Sept. 11 Anniversary: Funny Pages Turn Serious

Nearly every major comic strip will Sunday be devoted to Sept. 11 attacks.

Sept. 10, 2011— -- The funny pages are getting serious for 9/11.

Nearly every major comic strip in America's newspapers this Sunday will be devoted to the 10th anniversary of the Sept. 11 attacks.

In "Blondie," the Bumpsteds and their neighbors will salute a flag, under the words "Never Forget." In the strip "Archie," the new class president at Riverdale High will unveil the school's own 9/11 memorial.

And Sunday's "Dick Tracy" will include a tribute to fire marshal Ronald Bucca, one of the 343 firefighters and 72 police officers who died at the World Trade Center.

"These public safety professionals saved 25,000 civilian lives that day," the strip says.

SEE PHOTOS:Comic Strips Remember 9/11

America's cartoonists have banded together before, to deal with issues such as breast cancer and the environment. Many of them took part in a 9/11 tribute on the first Thanksgiving after the attacks.

But the scope of this 9/11 commemoration is unprecedented: Ninety-three comic strips are taking part, from "Archie" to "Zits."

"The comics come into people's lives every day, usually around the breakfast table. We are part of the American family. It is good for us to be part of the discussion about 9/11," said Patrick McDonnell, who draws the strip "Mutts."

The cartoonists were given free rein in how to treat the anniversary. Most of the strips are poignant, a few use humor. Some of the cartoons might trigger a reaction unusual for someone reading the funnies: tears.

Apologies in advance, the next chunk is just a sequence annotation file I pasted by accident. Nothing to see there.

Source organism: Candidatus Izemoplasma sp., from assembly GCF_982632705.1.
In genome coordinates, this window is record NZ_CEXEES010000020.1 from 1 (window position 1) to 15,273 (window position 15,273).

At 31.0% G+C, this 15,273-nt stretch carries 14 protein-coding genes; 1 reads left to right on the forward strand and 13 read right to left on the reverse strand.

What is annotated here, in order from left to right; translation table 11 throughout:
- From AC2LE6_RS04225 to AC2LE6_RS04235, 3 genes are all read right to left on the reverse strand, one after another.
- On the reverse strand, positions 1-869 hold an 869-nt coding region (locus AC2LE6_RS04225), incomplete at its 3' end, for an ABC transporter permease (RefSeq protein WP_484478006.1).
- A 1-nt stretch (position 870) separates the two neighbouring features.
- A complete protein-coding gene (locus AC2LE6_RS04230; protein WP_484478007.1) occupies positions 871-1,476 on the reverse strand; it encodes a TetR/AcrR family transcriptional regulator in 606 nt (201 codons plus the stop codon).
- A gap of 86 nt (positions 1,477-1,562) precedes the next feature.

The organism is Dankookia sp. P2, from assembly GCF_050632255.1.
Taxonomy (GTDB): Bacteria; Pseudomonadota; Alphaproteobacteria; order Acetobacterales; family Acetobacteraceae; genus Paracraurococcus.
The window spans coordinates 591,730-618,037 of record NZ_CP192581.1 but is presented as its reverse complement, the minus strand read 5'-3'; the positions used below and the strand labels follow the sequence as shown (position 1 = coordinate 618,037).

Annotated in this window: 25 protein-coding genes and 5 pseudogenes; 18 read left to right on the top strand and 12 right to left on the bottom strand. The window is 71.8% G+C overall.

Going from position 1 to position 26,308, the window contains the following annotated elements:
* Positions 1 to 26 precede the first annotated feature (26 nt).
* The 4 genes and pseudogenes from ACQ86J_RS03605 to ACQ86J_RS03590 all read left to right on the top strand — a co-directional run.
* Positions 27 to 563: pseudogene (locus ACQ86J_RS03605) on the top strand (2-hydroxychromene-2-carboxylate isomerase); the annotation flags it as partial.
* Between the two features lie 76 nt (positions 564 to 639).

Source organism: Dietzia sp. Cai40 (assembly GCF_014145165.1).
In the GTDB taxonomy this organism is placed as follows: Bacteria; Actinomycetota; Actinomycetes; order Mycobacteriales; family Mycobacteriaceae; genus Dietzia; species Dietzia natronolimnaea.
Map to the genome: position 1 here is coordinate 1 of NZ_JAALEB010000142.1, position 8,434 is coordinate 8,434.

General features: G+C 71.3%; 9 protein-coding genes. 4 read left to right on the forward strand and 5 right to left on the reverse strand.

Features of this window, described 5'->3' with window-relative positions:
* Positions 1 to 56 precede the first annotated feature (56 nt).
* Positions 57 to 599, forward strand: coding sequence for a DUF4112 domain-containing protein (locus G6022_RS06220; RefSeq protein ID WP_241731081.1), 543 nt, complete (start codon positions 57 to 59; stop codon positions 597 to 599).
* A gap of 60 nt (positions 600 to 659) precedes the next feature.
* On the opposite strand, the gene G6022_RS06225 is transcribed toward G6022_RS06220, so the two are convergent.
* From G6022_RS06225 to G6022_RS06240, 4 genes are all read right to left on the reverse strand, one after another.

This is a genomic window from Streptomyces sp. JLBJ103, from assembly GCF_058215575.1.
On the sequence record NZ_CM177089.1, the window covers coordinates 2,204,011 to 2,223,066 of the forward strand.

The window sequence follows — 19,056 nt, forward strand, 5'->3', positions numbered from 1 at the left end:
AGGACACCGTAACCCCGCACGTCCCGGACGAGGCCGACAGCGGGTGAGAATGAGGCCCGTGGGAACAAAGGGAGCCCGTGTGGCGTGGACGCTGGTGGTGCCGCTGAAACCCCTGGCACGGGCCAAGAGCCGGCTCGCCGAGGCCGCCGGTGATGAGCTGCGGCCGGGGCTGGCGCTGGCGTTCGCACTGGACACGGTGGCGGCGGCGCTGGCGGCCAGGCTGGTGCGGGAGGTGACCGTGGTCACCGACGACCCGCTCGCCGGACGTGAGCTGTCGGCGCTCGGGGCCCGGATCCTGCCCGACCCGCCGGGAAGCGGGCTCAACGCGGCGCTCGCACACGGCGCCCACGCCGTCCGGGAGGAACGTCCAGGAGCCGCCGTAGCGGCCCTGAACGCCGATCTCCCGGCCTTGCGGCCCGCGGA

"Obviously most of the time the comics are about humor, but it is an art form, and like all forms of art, you are allowed to draw on all the human emotions," McDonnell said.

For this Sunday's strip, McDonnell expanded on the cartoon he drew for the first anniversary of 9/11.

"It shows the dog Earl looking at his owner Ozzie and saying 'heal,' that's H-E-A-L," McDonnell said. "I thought 10 years later, that is still appropriate. We are still healing."

Leigh Rubin, who draws the cartoon "Rubes," labored for weeks and even consulted friends to come up with a strip with an appropriate tone, he said. "This was a real challenge," he said.

Rubin decided to draw a giant American flag, but instead of 50 stars, the flag contains 50 firefighter helmets and police hats. The word "HEROES" is in the lower right corner.

"The police and firefighters were the real stars that day," Rubin said.

Mike Peters, who draws "Mother Goose & Grimm," uses humor in the strip's 9/11 tribute. It shows firefighters holding the end of a hose and the dog Grimm -- all of them eying a fire hydrant.

"It's the anniversary of 9/11 … Please, you first," Grimm says.

Planning for the cartoonists' tribute began back in January and included the five major syndicates that provide comic strips to newspapers: King Features, Creators, Tribune Media Services, Universal Press and the Washington Post Writers Group.

All the strips will be posted on line, beginning on 9/11, at They also will be displayed in special exhibits at the Newseum, in Washington, D.C.; the Cartoon Art Museum, in San Francisco; the Toonseum, in Pittsburgh; and the Museum of Comic and Cartoon Art and the Society of Illustrators in New York City.

And, of course, in the newspaper on 9/11.

"People who open up the Sunday paper will be surprised," said Claudia Smith, the director of advertising and public relations for King Features Syndicate. "When you look at this body of work, it is awesome, absolutely awesome, what they have done."